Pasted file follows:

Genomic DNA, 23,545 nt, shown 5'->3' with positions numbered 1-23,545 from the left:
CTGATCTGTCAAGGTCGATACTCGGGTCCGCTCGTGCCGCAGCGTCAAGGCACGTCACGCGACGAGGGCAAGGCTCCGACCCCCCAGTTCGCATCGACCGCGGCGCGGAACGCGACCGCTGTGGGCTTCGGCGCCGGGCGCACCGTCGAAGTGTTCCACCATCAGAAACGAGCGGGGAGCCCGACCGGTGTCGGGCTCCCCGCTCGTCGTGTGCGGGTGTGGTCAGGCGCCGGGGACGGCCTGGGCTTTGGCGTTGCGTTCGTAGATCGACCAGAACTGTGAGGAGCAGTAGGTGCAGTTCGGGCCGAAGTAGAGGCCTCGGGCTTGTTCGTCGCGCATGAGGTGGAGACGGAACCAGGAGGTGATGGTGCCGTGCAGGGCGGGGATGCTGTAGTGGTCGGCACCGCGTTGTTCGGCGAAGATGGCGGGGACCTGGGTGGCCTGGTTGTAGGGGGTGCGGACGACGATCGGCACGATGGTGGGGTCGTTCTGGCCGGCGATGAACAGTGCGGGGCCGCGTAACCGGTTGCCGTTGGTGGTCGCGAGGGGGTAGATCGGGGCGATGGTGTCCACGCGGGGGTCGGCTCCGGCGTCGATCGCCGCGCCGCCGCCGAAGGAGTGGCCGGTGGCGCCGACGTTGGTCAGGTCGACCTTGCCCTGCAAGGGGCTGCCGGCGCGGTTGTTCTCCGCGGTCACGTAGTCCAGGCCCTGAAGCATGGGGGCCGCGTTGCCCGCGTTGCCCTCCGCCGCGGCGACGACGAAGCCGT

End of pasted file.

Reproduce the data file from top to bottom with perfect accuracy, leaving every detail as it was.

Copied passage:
Genomic DNA, 23,545 nt, shown 5'->3' with positions numbered 1-23,545 from the left:
CTGATCTGTCAAGGTCGATACTCGGGTCCGCTCGTGCCGCAGCGTCAAGGCACGTCACGCGACGAGGGCAAGGCTCCGACCCCCCAGTTCGCATCGACCGCGGCGCGGAACGCGACCGCTGTGGGCTTCGGCGCCGGGCGCACCGTCGAAGTGTTCCACCATCAGAAACGAGCGGGGAGCCCGACCGGTGTCGGGCTCCCCGCTCGTCGTGTGCGGGTGTGGTCAGGCGCCGGGGACGGCCTGGGCTTTGGCGTTGCGTTCGTAGATCGACCAGAACTGTGAGGAGCAGTAGGTGCAGTTCGGGCCGAAGTAGAGGCCTCGGGCTTGTTCGTCGCGCATGAGGTGGAGACGGAACCAGGAGGTGATGGTGCCGTGCAGGGCGGGGATGCTGTAGTGGTCGGCACCGCGTTGTTCGGCGAAGATGGCGGGGACCTGGGTGGCCTGGTTGTAGGGGGTGCGGACGACGATCGGCACGATGGTGGGGTCGTTCTGGCCGGCGATGAACAGTGCGGGGCCGCGTAACCGGTTGCCGTTGGTGGTCGCGAGGGGGTAGATCGGGGCGATGGTGTCCACGCGGGGGTCGGCTCCGGCGTCGATCGCCGCGCCGCCGCCGAAGGAGTGGCCGGTGGCGCCGACGTTGGTCAGGTCGACCTTGCCCTGCAAGGGGCTGCCGGCGCGGTTGTTCTCCGCGGTCACGTAGTCCAGGCCCTGAAGCATGGGGGCCGCGTTGCCCGCGTTGCCCTCCGCCGCGGCGACGACGAAGCCGT